葫芦 and 瓢 are two different words for gourd, similar to a pumpkin. These were used to collect water, so that's why you would want to hold them under water.
claiming this parable has chinese origin is doubtful. several themes in the text are very un-chinese, against the customs & culture:
1 "travelling through the country"
2 such travelling with a guide
in other cultures, 7 might be a "magic" number, but it's not in chinese. we used 5, 10, 12, 3, or 4.
lastly, here's a link of its mormon origin:
成語 and 諺語 are well established common expressions , well known by the whole population. 俗語 is more often, limited to regional use.
成語 mostly refer to Chinese idiom.
諺語 can be from different countries.
Chinese 成語 are uniformly four characters phrases.
For 俗語 and 諺語, number of character are flexible, some come in two parts.
俗語 : "有便宜唔好使頸&...
The provenance of "爱屋及乌" is from Han FuSheng the commentary of the book of documents Wars “爱人者，兼其屋上之乌。” This sentence means love me,love my dog.
The completed explain means that: The love for the house extends even to the crows perching on its roof -- loving one thing on account of another. He that loves the tree loves the branch.；He who loves Bertrand ...
破釜沉舟 describe an action of "destroy one's own mean to retreat/escape" ; the underline reasons are 1. "to show determination" 2. "force oneself to continue"
You can consider
burn one's bridges/boats
crossing the Rubicon
The action of "burn one's bridges/boats" match 破釜沉舟 almost word for word, but its main ...
ABC Dictionary of Chinese Proverbs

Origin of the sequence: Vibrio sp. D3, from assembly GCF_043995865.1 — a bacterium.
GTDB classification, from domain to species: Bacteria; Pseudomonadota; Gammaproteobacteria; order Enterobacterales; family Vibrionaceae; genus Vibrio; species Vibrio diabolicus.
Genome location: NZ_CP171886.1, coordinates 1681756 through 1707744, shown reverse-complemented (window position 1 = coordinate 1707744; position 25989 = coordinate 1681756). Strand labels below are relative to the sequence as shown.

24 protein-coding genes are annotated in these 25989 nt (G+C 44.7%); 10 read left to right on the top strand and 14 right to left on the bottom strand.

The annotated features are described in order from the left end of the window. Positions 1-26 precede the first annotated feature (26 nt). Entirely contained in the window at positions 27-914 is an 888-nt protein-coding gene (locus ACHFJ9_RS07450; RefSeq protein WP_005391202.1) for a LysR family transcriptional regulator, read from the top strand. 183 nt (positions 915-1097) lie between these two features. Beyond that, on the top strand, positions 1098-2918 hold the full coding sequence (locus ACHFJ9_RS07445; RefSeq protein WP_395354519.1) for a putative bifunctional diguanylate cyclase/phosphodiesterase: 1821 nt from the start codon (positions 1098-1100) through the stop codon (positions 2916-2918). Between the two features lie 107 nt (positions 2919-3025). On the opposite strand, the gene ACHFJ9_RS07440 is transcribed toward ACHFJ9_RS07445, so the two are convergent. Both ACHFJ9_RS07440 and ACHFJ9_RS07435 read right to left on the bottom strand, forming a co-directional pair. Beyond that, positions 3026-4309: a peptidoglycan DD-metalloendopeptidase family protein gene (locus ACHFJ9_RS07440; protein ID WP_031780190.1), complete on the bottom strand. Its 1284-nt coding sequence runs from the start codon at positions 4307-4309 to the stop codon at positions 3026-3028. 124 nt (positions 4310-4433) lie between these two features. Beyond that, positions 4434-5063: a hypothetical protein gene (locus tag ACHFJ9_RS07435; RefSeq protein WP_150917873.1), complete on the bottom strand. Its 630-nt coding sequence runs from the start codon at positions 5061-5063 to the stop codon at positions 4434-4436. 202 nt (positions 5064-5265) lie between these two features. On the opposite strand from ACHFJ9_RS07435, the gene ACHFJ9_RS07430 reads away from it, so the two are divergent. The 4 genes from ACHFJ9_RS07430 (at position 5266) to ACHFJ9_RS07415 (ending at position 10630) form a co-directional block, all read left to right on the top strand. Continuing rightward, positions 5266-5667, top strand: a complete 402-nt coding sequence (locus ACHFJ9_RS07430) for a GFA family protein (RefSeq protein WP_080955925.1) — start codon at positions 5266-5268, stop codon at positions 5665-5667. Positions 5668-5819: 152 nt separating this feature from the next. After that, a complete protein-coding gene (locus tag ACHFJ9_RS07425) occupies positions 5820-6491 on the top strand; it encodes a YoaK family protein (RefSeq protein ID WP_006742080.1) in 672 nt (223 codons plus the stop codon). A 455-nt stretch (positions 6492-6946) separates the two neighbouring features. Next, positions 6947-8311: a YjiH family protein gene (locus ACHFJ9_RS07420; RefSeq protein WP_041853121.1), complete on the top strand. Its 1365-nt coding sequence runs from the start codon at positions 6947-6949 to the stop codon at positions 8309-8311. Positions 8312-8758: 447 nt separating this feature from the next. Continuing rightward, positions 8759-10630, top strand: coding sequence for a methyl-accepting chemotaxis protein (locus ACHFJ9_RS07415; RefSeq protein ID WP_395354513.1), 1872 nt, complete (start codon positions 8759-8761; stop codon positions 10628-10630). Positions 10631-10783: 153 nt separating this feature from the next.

Lit Babies [who] cry [at] night get more milk.
Fig Those who speak out or complain get more help. "The squeaky wheel gets the oil."
The Wikipedia page for The squeaky wheel gets the grease also mentions:
Similarly, one of the Chinese proverbs goes "会哭的孩子有奶吃", which means &...
I think the original proverb is "工欲善其事 必先利其器"
工 = 工匠 (craftsman)
欲善其事 (want to do his job well)
必先 (must first)
利其器 (make his tools sharp, meaning in good condition)
This saying is using "To do a good job, a craftsman must sharpen his tools" as an analogy for "To be successful, one must first prepare his tools (make preparation)&...
“Strike while the iron is hot” in Chinese is 打鐵趁熱
Forging ironware must be done while the iron is hot. It is a metaphor that you must seize the opportunity to do things without delay.
"Do it while you can" could mean '機不可失' (chance is rare, so don't miss it) or 勿失良機 (don't miss a good chance)
I have never heard of the phrase 孩子帶財，but judging from the wording, it sounded like a logical fallacy of "correlation imply causation "
The fallacy: "Couples who have money tend to have children, therefore people who have children must also have money ." It is an illogical argument. Wealthy people have children doesn't mean having children make them ...
A Chinese English Dictionary
quench one's thirst by thinking of plums-console oneself with false hopes; feed on fancies
and some Chinese:
According to this:
It seems that the proverb connotes more meanings:
it expresses friendship could not be lasting very long time.
Life is not easy; Something bad could happen and etc.
Crossing the Rubicon:
Julius Caesar's crossing the Rubicon river was an event in 49 BC that precipitated the Roman Civil War, which ultimately led to Caesar becoming dictator for life and the rise of the imperial era of Rome. Caesar had been appointed to a governorship over a region that ranged from southern Gaul to Illyricum (but not Italy). As his term ...
My understanding of "the squeaky wheel gets the grease" is "If you don't complain, your situation will not change for the better".
In this sense, you can say 「不平則鳴」(express your opinion when unfairness occur) is similar to it.
Another answer found here is「愛哭的孩子有糖吃」 seems like an direct translation of a similar English expression "It is cry babies who get ...